Truth and Reconciliation: We Pause, Reflect, and Share a Word of Hope
When Lawrence speaks - it's hard not to be moved and captivated not only by his vision of a resilient future for Indigenous Peoples but by the work he actively does to get us there. Share circle with us as we lean in to hear: what truth and reconciliation means, how Indigenous and non-Indigenous can use this time to pause and reflect on National Day for Truth and Reconciliation, and his hope-filled message for Indigenous Peoples today.
What Truth and Reconciliation Means
Truth and Reconciliation is a place and space to make an impact, and advance truth and reconciliation through an Indigenous lens.
"I think of it as Indigenous sovereignty," says Lawrence. "People continue to have their sovereignty over their lands that were taken away, they are returned, those resources and treasures that were stolen as a result of colonization are reconciled." He goes on to say that in modern-day context "we [Indigenous Peoples] have the ability and resources to lead Indigenous folk into the next and future generations."
In the context of Indigenous identity in the digital space, Lawrence says this means Indigenous folks must design and define that for themselves. "If we don't someone else will define what that looks like and that's a further extension of colonialism."
National Day For Truth and Reconciliation is a time to pause, reflect, and take action
Lawrence hopes it "gives everyone a moment of pause. To reflect, take stock of Canada's history and the legacies of its actions and activities either designed or by accident that have largely impacted Indigenous communities in very negative and profoundly bad ways."
Lawrence points to "residential school atrocities, thievery of Indigenous lands, the deliberate acts of government to cause genocide and decimate Indigenous folks. These are real historical facts. "
Lawrence says he believes Indigenous folks, aside from the hurt and trauma, are ready to move forward to a better place and space in their relationship with Canada and the rest of the citizens in Canada. For that to happen in a good and healthy way "there has to be a moment of pause and reflection, tolerance, and a recognition of what's happened. If we can't speak truth to those events and those acts, we can't design our way out of this."
As we pause and reflect as Indigenous and non-Indigenous alike Lawrence says we should recognize that "Indigeneous folks have a very special place in this country that we call Canada. There are legacies that need to be righted, histories that need to be taught, and there is a path forward that needs to be designed with Indigenous folks, not for Indigenous folks. Hopefully, this [instatement of National Day for Truth and Reconciliation] represents the start of a collaborative process where we do this together."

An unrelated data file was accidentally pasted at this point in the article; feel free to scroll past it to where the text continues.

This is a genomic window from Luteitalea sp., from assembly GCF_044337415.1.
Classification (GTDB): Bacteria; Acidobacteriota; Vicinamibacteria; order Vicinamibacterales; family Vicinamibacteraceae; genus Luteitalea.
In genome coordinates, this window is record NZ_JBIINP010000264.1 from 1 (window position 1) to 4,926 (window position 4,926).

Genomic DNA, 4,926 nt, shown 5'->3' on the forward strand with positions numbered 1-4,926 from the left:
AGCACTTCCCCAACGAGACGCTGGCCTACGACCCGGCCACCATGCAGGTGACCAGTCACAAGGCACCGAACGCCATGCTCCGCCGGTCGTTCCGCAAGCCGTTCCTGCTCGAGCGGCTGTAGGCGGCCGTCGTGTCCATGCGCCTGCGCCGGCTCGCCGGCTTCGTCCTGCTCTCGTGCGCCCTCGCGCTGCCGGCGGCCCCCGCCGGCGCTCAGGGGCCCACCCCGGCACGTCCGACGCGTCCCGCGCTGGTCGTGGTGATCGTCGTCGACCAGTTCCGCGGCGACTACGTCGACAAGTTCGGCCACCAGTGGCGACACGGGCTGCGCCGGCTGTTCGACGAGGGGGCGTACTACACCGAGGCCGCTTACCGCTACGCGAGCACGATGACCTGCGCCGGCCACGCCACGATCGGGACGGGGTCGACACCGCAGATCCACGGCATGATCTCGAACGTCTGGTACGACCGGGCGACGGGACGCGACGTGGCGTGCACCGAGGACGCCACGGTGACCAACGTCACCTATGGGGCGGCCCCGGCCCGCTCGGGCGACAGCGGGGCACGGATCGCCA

How Indigenous Peoples can participate this week
Lawrence acknowledged that every Indigenous person will have their own way of dealing with this week, "there will be "quite a continuum." For some, this may mean not much, and for others, it will be a celebratory week.
Lawrence acknowledged some will come from a place of pain and suffering. For others, it will be a time to be present and participate where they can when and if they are ready. And for a company like OneFeather and himself to continue to double down and designing digital technologies from an Indigenous agenda and perspective to advance what reconciliation looks like in the digital space.
Acts of reconciliation at OneFeather
Lawrence is inspired by his team. "I see acts of reconciliation with our team every day - from our non-Indigenous folks to our Indigenous staff - and an embrace to do that together." He says there is an individual human approach and desire to understand that legacy and history - taking courses, participating in conversations, and actively acknowledging the truth of Canada's history with Indigenous folks. This is something that all folks can do.
As an Indigenous CEO and OneFeather as an Indigenous company, Lawrence says our work must align with the vision of truth and reconciliation. This means "we start everything through discovery or design from a place of understanding the diversity of Indigenous People in this country, the legacies of colonization and residential schools, the shared lived experience, and seeing things through an Indigenous lens - and making sure that those elements define the work that we do."
A word of hope for Indigenous Peoples today
Reflecting on the past, Lawrence notes that change is happening.
"I'm hopeful, and I really believe and trust that years from now we will look back at these moments as a pivotal time in history where the right things were done, the truth was spoken, and that real reconciliation took place."
Lawrence speaks to incremental change to get us there. "Today is a good day. Let's make tomorrow a little bit better. Let's not forget what happened yesterday because it helps define how we see the world and prioritize what actions we take next. Hope is what matters here."
Lawrence closed the circle with a beautiful word of hope, "In my culture, we leave the table more bountiful than the way we found it... This truth and reconciliation day is exactly that. A whole bunch of people did a whole bunch of heavy lifting to leave the day better than the way we found it - and I think we should all be inspired to do the same thing every single day."